6 Fun Science Experiments For Kids Using Candy
Keeping kids entertained can be a full-time job — just ask any parent, teacher, or caretaker! So if you want to keep your kids busy, let them have some fun, and learn some science all at the same time, you'll all love these 6 fun science experiments that will teach them more about their favorite treats in a creative way.
1. Rainbow Swirl
- hot water
1.1. Arrange the skittles in a circle or square on a plate and pour hot water into the center. The colors will begin to bleed, creating a beautiful rainbow pattern.
2. Dancing Gummy Worms
- gummy worms
- baking soda
2.1 Cut each gummy worm into thirds.
2.2 Mix some baking soda and water together in a bowl, place the gummy worms into the solution, and let sit for 15 minutes.
2.3 Pour the vinegar into a glass and add the gummy worms. Thanks to the gas bubbles, the worms will look like they're coming to life.
3. M&M'S Without the "M"
3.1 Place a few M&M'S in a glass and add some water. Wait 10 minutes and the "M" will begin to detach itself from the candy shells, as if by magic. This is because the letters are printed on edible paper, which breaks off from the candy when exposed to water.
4. Shrinking & Growing Gummy Bears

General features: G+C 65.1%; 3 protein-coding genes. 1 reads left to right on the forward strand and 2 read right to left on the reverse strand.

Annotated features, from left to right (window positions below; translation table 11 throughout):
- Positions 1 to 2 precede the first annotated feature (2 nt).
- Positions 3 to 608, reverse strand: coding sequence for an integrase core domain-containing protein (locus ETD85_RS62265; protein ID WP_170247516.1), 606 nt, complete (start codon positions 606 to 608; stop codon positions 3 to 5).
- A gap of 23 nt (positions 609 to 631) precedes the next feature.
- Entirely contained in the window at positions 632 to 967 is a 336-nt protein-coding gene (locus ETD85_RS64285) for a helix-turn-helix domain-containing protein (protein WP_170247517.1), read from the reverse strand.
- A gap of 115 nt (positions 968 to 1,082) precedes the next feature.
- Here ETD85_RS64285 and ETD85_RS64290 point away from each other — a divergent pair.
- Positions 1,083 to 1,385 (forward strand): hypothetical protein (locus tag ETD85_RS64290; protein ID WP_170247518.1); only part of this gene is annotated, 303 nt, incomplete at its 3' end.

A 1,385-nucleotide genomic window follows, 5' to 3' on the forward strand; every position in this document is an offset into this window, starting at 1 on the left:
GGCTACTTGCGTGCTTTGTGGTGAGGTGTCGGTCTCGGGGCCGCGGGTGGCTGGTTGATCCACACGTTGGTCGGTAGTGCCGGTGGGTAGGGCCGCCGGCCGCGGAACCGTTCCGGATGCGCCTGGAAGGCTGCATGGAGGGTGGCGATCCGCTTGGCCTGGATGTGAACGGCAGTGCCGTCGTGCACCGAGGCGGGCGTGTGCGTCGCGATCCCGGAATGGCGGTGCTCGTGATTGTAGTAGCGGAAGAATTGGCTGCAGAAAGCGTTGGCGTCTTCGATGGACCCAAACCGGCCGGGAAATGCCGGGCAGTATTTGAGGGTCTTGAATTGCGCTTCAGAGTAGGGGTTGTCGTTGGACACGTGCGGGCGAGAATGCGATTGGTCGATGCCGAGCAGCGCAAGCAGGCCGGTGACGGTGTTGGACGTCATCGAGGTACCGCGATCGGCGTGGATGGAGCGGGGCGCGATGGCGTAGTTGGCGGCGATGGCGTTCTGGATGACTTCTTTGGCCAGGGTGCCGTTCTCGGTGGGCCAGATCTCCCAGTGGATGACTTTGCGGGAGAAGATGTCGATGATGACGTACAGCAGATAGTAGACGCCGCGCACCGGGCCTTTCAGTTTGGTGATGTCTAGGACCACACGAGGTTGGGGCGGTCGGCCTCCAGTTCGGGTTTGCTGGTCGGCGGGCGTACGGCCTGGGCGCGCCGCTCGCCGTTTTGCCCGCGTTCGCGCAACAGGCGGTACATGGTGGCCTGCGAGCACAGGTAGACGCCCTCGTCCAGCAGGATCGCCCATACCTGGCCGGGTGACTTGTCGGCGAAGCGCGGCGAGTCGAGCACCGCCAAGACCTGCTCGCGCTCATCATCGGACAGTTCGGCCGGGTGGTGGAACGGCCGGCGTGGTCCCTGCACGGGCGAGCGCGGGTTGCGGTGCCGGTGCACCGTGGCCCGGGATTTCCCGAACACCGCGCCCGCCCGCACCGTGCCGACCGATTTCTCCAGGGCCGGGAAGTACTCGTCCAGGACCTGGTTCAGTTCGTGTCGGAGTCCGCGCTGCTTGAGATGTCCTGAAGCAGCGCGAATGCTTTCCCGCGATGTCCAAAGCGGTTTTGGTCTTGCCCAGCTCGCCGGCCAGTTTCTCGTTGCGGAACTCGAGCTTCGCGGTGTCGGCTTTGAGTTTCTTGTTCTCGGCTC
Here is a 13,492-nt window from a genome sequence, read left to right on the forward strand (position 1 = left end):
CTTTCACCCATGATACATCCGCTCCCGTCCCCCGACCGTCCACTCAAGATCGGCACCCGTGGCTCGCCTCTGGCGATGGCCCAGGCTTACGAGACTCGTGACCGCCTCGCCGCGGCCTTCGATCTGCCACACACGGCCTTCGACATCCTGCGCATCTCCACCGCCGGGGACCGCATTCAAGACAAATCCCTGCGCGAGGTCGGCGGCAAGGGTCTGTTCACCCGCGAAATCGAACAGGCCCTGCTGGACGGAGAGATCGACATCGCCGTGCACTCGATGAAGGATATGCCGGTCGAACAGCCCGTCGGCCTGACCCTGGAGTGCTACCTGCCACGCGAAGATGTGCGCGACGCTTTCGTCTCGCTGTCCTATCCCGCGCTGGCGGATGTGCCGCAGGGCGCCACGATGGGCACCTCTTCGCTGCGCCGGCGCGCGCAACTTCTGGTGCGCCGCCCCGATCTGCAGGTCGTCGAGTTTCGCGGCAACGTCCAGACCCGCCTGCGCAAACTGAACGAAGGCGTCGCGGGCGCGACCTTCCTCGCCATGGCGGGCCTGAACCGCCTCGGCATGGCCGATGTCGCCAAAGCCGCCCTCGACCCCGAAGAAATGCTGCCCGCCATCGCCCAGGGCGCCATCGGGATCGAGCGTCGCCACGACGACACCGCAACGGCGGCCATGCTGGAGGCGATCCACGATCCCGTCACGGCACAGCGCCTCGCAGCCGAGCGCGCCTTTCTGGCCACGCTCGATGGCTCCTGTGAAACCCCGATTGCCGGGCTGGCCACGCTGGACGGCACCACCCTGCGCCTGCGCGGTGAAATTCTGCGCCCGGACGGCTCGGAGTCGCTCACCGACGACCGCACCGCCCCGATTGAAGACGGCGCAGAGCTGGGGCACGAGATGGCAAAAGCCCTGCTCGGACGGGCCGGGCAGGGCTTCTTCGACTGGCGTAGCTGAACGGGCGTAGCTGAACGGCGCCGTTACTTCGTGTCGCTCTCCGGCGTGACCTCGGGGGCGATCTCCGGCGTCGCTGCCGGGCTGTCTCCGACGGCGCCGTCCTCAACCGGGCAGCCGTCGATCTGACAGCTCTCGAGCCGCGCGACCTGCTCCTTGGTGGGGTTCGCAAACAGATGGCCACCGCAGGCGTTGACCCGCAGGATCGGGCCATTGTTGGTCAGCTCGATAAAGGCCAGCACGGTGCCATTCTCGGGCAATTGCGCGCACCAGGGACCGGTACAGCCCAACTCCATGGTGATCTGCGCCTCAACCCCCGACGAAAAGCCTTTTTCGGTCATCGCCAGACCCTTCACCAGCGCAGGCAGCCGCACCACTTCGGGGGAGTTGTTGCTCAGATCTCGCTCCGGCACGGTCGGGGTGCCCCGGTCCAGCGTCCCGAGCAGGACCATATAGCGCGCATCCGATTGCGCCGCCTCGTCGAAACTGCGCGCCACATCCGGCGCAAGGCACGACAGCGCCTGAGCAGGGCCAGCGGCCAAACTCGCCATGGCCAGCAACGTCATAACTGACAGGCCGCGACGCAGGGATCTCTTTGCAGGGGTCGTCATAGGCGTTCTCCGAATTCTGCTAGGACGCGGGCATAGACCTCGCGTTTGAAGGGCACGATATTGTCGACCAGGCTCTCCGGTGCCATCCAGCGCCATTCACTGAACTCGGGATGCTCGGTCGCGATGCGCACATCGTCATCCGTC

- gummy bears
- lemon-lime soda
- salt water
4.1 Lay out 3 bowls and pour one of the following liquids into each bowl: water, lemon-lime soda, and salt water. Place some gummy bears in each bowl and wait 4 hours. Watch the gummy bears shrink and grow before your very eyes because of osmosis.
5. Coke & Mentos Eruption
- diet or sugar-free coke
5.1 Place a few mentos inside a bottle of coke and take cover. The mixture of the candy and soda releases carbon dioxide, which causes the liquid to foam and erupt from the bottle.
6. Rainbow in a Glass
- 5 bowls
- warm water
- tall glass
6.1 Add 2 spoons of warm water to each bowl.
6.2 Add 2 red skittles to the first bowl, 4 orange skittles to the second bowl, 6 yellow skittles to the third bowl, 8 green skittles to the fourth bowl, and 10 purple skittles to the fifth bowl.
6.3 Since skittles are made of sugar, they will completely dissolve in water. The higher the sugar content of a liquid, the more dense it is. Now use a pipette to place the colored sugar water in a tall glass. Start with the purple liquid, as it has the most sugar and therefore the highest density. Then add the green liquid, then the yellow liquid, then the orange liquid, and finally the red liquid to the glass. Because of the different densities, the colors in the glass settle in layers and don't mix with each other.
These 6 cool science experiments are perfect for kids' parties and after-school projects. They're fun, keep the little ones happy, and are an entertaining way to learn science.